Iowa's Matthew Shepard Scholars


Bryant Tapper

Dallas Center-Grimes High School

Liza has succeeded in life despite a full plate of challenges that would derail a lesser person. Being physically disabled/disadvantaged, she has Ehlers Danlos Syndrome Type 3, which causes her tissues to be weak and fragile. Along with an assortment of other ailments, at times she must resort to a wheelchair when facing long walks or standing for too long. Despite her physical challenges, and being pansexual in a small high school, she has maintained a 3.55 GPA. Watching a NOVA episode about neuroscience and the brain, and learning about Engineering Design in class, she was hooked on combining the two to become a Neuroscience Engineer. She has been accepted into the biomedical engineering program at the University of Iowa. Her goal is to do research to improve brain health and knowledge.

As she began dating, Liza determined she was pansexual and soon found the GSA, joining the "small but mighty club." Reacting to homophobic speech in class, she helped organize a protest, met with the principal, and negotiated a visit from Iowa Safe Schools to educate her classmates and the student council. As president of the GSA, she has fostered community acceptance of the DCG GSA. She looks forward to participating in STEM LGBT+ clubs during College.

Zach Macvilay

Lincoln High School

Zach came out to his parents in the 7th grade, although they did not fully understand at the time. Growing up in a hard-working, extended family which immigrated from Laos, he has had the privilege of caring for his area grandmother while others are away. He cherishes their time together. When he got to Lincoln High School, there was one gender neutral bathroom and the GSA was inactive. Zach recruited new members and raised money to allow students to attend the Governor's conference for free. there are now gender neutral bathrooms on each floor for trans students to use and plenty of buttons, T-shirts and accessories for students to show their support.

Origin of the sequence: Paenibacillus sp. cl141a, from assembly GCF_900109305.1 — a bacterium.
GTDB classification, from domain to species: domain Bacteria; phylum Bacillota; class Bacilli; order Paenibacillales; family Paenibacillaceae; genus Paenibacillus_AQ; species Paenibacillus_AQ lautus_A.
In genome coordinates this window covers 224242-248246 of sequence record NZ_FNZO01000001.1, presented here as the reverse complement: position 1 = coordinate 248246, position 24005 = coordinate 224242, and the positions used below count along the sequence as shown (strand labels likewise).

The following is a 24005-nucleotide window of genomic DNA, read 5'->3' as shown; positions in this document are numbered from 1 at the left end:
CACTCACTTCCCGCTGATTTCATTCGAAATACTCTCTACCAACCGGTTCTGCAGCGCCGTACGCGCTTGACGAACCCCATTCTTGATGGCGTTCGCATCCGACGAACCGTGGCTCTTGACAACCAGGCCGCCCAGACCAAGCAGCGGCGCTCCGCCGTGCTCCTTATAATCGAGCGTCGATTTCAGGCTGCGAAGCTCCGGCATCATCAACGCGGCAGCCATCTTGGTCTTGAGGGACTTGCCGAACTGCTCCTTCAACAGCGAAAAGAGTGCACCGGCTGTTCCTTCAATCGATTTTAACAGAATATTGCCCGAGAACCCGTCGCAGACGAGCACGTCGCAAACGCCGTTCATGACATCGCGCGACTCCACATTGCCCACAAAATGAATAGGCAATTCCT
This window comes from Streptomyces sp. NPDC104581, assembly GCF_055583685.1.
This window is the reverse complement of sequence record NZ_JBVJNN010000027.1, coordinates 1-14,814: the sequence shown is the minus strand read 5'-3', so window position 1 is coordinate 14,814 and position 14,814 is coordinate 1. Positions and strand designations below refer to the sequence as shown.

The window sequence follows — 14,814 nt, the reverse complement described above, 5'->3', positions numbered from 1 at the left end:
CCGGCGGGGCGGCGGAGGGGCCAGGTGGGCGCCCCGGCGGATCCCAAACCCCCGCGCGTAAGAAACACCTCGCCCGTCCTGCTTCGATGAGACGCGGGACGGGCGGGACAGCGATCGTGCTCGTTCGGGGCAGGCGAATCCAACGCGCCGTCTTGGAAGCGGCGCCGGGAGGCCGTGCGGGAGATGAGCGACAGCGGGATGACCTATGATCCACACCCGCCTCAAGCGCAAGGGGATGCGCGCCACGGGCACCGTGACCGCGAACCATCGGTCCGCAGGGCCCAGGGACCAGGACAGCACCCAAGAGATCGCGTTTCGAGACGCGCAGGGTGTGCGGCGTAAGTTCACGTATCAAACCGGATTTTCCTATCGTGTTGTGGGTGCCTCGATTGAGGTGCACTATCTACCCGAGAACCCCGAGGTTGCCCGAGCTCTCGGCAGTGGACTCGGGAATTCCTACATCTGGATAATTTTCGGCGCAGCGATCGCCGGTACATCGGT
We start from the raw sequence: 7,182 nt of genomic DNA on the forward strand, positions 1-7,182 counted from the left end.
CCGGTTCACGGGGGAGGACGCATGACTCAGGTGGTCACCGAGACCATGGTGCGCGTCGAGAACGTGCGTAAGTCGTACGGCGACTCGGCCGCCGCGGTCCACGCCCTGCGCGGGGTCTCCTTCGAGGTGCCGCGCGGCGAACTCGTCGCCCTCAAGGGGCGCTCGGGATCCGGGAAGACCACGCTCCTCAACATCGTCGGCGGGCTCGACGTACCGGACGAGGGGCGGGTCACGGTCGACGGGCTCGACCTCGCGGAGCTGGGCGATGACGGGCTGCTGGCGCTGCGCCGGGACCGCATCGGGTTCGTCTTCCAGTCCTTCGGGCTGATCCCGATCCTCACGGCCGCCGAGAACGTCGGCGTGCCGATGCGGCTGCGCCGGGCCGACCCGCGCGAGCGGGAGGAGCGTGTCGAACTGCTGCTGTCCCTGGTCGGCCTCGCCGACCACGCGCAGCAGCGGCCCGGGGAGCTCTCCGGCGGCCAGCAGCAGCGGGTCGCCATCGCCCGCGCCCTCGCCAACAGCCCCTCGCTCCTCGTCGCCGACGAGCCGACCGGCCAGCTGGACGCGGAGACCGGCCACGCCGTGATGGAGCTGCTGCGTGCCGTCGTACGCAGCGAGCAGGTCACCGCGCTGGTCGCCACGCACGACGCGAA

"Speaking about social injustices to wearing makeup to break out of traditional male molds" challenged Zach, but he persevered with help from amazing friends mentors and teachers. "Now I'm not afraid to embrace my feminine side. Breaking our society's norms and the way people see gender and sexuality." Zach is now GSA president, and as one teacher wrote, "He has SO much influence on our school and has truly impacted the lives of our 2500 students."

Zach wants to "utilize my knowledge of STEM and apply it to activism; whether it relates to LGBTQ+ rights, feminism, or immigrant rights. I want to advocate for marginalized groups." He will attend Iowa State University to major in political science.

John Rickabaugh

East High School

"I heard rumors spreading around that I might be gay. I did not want people to know that I was different so I joined a sport. My thought was if I did more masculine things I could change people's minds. I joined Swimming, Track, Cross Country, weight lifting in efforts to build this false image to appeal to my peers. By my sophomore year I was well known in my school."